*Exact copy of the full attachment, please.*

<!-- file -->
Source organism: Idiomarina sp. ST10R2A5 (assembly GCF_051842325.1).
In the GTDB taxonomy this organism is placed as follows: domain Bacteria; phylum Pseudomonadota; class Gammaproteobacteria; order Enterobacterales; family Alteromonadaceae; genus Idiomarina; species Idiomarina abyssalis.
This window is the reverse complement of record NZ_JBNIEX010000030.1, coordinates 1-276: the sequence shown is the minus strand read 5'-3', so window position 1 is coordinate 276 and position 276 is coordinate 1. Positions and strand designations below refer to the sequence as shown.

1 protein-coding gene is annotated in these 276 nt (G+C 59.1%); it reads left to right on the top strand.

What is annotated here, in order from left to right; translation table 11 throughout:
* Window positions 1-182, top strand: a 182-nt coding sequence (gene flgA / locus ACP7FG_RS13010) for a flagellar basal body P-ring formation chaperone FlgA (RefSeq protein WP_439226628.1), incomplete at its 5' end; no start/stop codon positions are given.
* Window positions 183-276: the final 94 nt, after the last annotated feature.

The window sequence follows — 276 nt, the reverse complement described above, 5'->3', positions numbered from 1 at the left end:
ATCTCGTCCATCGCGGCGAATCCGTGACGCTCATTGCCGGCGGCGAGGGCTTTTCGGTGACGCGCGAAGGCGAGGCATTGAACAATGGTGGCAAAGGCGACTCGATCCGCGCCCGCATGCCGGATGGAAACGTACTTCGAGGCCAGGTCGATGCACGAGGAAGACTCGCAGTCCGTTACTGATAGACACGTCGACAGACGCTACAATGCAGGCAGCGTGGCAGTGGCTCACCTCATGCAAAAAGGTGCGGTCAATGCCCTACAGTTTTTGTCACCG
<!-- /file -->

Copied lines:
Source organism: Idiomarina sp. ST10R2A5 (assembly GCF_051842325.1).
In the GTDB taxonomy this organism is placed as follows: domain Bacteria; phylum Pseudomonadota; class Gammaproteobacteria; order Enterobacterales; family Alteromonadaceae; genus Idiomarina; species Idiomarina abyssalis.
This window is the reverse complement of record NZ_JBNIEX010000030.1, coordinates 1-276: the sequence shown is the minus strand read 5'-3', so window position 1 is coordinate 276 and position 276 is coordinate 1. Positions and strand designations below refer to the sequence as shown.

1 protein-coding gene is annotated in these 276 nt (G+C 59.1%); it reads left to right on the top strand.

What is annotated here, in order from left to right; translation table 11 throughout:
* Window positions 1-182, top strand: a 182-nt coding sequence (gene flgA / locus ACP7FG_RS13010) for a flagellar basal body P-ring formation chaperone FlgA (RefSeq protein WP_439226628.1), incomplete at its 5' end; no start/stop codon positions are given.
* Window positions 183-276: the final 94 nt, after the last annotated feature.

The window sequence follows — 276 nt, the reverse complement described above, 5'->3', positions numbered from 1 at the left end:
ATCTCGTCCATCGCGGCGAATCCGTGACGCTCATTGCCGGCGGCGAGGGCTTTTCGGTGACGCGCGAAGGCGAGGCATTGAACAATGGTGGCAAAGGCGACTCGATCCGCGCCCGCATGCCGGATGGAAACGTACTTCGAGGCCAGGTCGATGCACGAGGAAGACTCGCAGTCCGTTACTGATAGACACGTCGACAGACGCTACAATGCAGGCAGCGTGGCAGTGGCTCACCTCATGCAAAAAGGTGCGGTCAATGCCCTACAGTTTTTGTCACCG